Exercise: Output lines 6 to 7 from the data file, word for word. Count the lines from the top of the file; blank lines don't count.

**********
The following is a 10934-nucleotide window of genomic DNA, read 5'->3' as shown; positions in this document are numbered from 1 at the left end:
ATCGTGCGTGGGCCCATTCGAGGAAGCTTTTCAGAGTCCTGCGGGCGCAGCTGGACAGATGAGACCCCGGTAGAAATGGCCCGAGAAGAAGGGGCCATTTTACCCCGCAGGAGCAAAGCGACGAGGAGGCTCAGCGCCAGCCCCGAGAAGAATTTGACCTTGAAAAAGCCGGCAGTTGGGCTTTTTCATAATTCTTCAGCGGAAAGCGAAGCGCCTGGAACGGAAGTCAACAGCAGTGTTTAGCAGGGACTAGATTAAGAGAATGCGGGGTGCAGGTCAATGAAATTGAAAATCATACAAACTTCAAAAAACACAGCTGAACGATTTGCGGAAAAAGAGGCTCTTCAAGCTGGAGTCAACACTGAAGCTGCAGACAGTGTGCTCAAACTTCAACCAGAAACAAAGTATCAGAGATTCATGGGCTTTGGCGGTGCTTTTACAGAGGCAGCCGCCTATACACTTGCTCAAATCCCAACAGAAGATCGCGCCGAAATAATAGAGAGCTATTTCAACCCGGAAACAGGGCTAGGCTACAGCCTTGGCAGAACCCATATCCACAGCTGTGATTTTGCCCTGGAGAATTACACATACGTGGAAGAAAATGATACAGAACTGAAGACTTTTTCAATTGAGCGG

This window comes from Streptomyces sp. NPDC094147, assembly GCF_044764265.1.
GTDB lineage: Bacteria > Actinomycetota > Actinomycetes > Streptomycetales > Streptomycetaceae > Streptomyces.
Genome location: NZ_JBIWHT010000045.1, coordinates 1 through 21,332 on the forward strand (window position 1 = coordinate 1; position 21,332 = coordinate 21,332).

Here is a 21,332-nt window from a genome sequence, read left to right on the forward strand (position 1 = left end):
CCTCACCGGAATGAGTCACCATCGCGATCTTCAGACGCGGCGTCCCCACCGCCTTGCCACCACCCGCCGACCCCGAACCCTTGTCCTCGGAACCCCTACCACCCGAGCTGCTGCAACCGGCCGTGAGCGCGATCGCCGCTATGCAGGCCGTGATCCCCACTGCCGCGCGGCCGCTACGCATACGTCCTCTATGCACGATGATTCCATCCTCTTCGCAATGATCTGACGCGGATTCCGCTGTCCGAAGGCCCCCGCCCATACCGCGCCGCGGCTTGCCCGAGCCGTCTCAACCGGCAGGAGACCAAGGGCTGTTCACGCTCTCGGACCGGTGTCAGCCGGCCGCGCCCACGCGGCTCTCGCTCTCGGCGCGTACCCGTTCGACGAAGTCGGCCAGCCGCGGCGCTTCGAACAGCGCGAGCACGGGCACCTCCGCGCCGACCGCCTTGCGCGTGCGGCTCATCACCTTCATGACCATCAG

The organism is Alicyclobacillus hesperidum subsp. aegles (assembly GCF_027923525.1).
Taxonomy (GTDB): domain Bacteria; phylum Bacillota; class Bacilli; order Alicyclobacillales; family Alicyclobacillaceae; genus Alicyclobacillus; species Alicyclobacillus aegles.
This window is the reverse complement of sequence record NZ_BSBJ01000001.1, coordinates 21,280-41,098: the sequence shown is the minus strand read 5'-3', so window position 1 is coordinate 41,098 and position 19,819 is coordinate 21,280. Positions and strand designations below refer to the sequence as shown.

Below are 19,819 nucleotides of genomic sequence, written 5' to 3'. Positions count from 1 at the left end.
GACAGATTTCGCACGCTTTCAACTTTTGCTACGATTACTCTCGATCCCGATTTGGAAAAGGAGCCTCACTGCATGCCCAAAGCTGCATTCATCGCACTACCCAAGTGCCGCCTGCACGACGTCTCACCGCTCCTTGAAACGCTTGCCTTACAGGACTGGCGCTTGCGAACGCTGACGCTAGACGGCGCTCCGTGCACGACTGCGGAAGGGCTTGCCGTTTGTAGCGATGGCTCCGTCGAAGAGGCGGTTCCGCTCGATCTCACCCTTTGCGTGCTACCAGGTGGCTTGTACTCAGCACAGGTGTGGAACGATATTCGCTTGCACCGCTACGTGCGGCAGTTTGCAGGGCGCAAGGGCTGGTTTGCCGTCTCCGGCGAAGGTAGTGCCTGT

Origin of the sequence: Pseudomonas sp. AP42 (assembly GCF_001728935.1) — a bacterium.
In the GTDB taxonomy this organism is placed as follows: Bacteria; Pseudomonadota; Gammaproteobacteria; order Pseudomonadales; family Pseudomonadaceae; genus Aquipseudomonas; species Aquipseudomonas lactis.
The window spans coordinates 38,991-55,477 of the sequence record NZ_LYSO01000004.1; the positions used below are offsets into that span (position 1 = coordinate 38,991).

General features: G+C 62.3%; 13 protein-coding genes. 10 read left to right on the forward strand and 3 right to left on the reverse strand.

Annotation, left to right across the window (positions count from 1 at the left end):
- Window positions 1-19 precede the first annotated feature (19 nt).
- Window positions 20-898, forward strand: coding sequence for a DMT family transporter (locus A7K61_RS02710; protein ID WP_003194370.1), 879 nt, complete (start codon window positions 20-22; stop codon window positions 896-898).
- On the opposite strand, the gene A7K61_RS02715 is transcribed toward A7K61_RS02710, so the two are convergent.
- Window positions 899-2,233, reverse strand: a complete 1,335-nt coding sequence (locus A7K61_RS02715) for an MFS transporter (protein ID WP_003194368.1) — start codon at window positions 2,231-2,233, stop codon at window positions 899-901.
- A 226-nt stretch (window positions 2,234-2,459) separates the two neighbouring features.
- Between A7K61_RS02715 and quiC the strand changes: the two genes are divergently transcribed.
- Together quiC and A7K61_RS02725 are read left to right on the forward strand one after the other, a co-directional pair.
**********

Here is a 21,332-nt window from a genome sequence, read left to right on the forward strand (position 1 = left end):
CCTCACCGGAATGAGTCACCATCGCGATCTTCAGACGCGGCGTCCCCACCGCCTTGCCACCACCCGCCGACCCCGAACCCTTGTCCTCGGAACCCCTACCACCCGAGCTGCTGCAACCGGCCGTGAGCGCGATCGCCGCTATGCAGGCCGTGATCCCCACTGCCGCGCGGCCGCTACGCATACGTCCTCTATGCACGATGATTCCATCCTCTTCGCAATGATCTGACGCGGATTCCGCTGTCCGAAGGCCCCCGCCCATACCGCGCCGCGGCTTGCCCGAGCCGTCTCAACCGGCAGGAGACCAAGGGCTGTTCACGCTCTCGGACCGGTGTCAGCCGGCCGCGCCCACGCGGCTCTCGCTCTCGGCGCGTACCCGTTCGACGAAGTCGGCCAGCCGCGGCGCTTCGAACAGCGCGAGCACGGGCACCTCCGCGCCGACCGCCTTGCGCGTGCGGCTCATCACCTTCATGACCATCAG